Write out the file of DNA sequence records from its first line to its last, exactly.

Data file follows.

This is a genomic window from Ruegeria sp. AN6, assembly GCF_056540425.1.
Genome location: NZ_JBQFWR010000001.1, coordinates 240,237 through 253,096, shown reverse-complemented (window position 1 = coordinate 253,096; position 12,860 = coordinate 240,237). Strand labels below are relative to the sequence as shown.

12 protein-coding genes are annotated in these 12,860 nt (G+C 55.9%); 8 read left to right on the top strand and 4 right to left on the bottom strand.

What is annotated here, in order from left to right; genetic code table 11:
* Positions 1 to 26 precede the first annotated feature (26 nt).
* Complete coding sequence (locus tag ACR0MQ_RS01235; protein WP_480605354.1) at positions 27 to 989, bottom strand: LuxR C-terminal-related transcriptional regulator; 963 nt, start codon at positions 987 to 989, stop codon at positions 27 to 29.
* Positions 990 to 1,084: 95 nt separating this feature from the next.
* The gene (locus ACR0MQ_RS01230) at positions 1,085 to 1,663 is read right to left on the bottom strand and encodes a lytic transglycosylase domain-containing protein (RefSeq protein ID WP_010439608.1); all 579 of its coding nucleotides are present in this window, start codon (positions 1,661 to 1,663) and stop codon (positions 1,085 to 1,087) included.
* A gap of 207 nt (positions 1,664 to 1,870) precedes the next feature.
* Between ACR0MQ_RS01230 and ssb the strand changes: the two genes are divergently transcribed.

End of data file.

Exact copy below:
This is a genomic window from Ruegeria sp. AN6, assembly GCF_056540425.1.
Genome location: NZ_JBQFWR010000001.1, coordinates 240,237 through 253,096, shown reverse-complemented (window position 1 = coordinate 253,096; position 12,860 = coordinate 240,237). Strand labels below are relative to the sequence as shown.

12 protein-coding genes are annotated in these 12,860 nt (G+C 55.9%); 8 read left to right on the top strand and 4 right to left on the bottom strand.

What is annotated here, in order from left to right; genetic code table 11:
* Positions 1 to 26 precede the first annotated feature (26 nt).
* Complete coding sequence (locus tag ACR0MQ_RS01235; protein WP_480605354.1) at positions 27 to 989, bottom strand: LuxR C-terminal-related transcriptional regulator; 963 nt, start codon at positions 987 to 989, stop codon at positions 27 to 29.
* Positions 990 to 1,084: 95 nt separating this feature from the next.
* The gene (locus ACR0MQ_RS01230) at positions 1,085 to 1,663 is read right to left on the bottom strand and encodes a lytic transglycosylase domain-containing protein (RefSeq protein ID WP_010439608.1); all 579 of its coding nucleotides are present in this window, start codon (positions 1,661 to 1,663) and stop codon (positions 1,085 to 1,087) included.
* A gap of 207 nt (positions 1,664 to 1,870) precedes the next feature.
* Between ACR0MQ_RS01230 and ssb the strand changes: the two genes are divergently transcribed.